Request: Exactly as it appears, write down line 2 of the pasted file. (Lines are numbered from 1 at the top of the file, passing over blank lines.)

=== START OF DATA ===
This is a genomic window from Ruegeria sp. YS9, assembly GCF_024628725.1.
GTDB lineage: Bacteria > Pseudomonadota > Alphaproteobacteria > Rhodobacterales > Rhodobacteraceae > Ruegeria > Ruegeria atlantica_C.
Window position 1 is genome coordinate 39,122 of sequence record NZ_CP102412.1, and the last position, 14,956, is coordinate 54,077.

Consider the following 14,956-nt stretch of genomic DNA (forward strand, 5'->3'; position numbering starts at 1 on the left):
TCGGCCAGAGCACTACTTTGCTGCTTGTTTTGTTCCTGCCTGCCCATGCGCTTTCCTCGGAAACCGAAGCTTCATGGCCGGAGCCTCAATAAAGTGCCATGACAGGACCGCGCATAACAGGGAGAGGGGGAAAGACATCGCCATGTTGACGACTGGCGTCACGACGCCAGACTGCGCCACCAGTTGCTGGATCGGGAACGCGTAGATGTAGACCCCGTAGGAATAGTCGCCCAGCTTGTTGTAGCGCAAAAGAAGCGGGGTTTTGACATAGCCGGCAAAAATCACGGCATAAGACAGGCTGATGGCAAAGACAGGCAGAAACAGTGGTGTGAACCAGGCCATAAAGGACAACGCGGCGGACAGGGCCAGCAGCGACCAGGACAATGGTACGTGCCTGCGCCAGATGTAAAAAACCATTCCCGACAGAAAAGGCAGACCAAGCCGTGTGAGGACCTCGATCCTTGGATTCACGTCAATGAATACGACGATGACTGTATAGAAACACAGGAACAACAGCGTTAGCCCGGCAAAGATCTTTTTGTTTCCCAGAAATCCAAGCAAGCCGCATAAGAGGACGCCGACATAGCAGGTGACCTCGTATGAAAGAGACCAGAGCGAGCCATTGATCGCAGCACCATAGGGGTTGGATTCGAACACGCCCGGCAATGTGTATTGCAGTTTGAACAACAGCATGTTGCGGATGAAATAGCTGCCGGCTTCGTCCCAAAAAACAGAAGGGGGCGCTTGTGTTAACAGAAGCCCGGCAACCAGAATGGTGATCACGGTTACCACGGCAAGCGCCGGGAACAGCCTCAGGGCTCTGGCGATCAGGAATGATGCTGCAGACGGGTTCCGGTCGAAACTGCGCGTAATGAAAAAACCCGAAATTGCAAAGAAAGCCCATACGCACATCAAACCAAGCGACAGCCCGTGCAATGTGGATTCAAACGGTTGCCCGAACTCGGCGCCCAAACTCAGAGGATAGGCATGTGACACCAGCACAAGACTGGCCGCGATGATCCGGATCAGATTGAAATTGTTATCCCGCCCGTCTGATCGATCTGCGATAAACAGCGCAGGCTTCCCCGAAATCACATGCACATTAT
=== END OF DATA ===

GTDB lineage: Bacteria > Pseudomonadota > Alphaproteobacteria > Rhodobacterales > Rhodobacteraceae > Ruegeria > Ruegeria atlantica_C.